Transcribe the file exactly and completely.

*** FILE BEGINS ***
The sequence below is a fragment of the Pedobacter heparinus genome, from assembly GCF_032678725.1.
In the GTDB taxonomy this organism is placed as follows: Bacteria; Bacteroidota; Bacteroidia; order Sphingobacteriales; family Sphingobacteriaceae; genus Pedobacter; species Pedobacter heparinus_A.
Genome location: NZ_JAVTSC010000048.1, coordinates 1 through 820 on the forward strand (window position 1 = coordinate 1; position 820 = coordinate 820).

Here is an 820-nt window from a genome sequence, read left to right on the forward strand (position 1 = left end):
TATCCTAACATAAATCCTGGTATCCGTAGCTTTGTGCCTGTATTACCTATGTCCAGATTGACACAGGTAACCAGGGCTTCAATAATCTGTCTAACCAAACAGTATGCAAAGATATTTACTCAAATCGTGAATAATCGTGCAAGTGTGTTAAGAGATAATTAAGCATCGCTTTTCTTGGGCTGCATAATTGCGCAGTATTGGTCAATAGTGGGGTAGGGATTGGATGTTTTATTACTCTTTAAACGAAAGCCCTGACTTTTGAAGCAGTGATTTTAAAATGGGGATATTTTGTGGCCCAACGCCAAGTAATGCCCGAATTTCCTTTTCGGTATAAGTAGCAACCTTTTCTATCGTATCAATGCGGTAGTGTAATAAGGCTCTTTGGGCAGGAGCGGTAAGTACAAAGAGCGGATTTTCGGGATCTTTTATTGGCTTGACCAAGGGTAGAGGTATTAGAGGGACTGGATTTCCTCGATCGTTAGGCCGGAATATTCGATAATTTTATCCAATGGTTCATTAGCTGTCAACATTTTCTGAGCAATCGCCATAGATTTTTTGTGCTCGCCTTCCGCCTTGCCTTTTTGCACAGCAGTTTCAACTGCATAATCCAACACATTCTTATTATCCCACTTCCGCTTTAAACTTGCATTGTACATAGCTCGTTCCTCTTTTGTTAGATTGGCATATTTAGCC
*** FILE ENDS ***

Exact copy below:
The sequence below is a fragment of the Pedobacter heparinus genome, from assembly GCF_032678725.1.
In the GTDB taxonomy this organism is placed as follows: Bacteria; Bacteroidota; Bacteroidia; order Sphingobacteriales; family Sphingobacteriaceae; genus Pedobacter; species Pedobacter heparinus_A.
Genome location: NZ_JAVTSC010000048.1, coordinates 1 through 820 on the forward strand (window position 1 = coordinate 1; position 820 = coordinate 820).

Here is an 820-nt window from a genome sequence, read left to right on the forward strand (position 1 = left end):
TATCCTAACATAAATCCTGGTATCCGTAGCTTTGTGCCTGTATTACCTATGTCCAGATTGACACAGGTAACCAGGGCTTCAATAATCTGTCTAACCAAACAGTATGCAAAGATATTTACTCAAATCGTGAATAATCGTGCAAGTGTGTTAAGAGATAATTAAGCATCGCTTTTCTTGGGCTGCATAATTGCGCAGTATTGGTCAATAGTGGGGTAGGGATTGGATGTTTTATTACTCTTTAAACGAAAGCCCTGACTTTTGAAGCAGTGATTTTAAAATGGGGATATTTTGTGGCCCAACGCCAAGTAATGCCCGAATTTCCTTTTCGGTATAAGTAGCAACCTTTTCTATCGTATCAATGCGGTAGTGTAATAAGGCTCTTTGGGCAGGAGCGGTAAGTACAAAGAGCGGATTTTCGGGATCTTTTATTGGCTTGACCAAGGGTAGAGGTATTAGAGGGACTGGATTTCCTCGATCGTTAGGCCGGAATATTCGATAATTTTATCCAATGGTTCATTAGCTGTCAACATTTTCTGAGCAATCGCCATAGATTTTTTGTGCTCGCCTTCCGCCTTGCCTTTTTGCACAGCAGTTTCAACTGCATAATCCAACACATTCTTATTATCCCACTTCCGCTTTAAACTTGCATTGTACATAGCTCGTTCCTCTTTTGTTAGATTGGCATATTTAGCC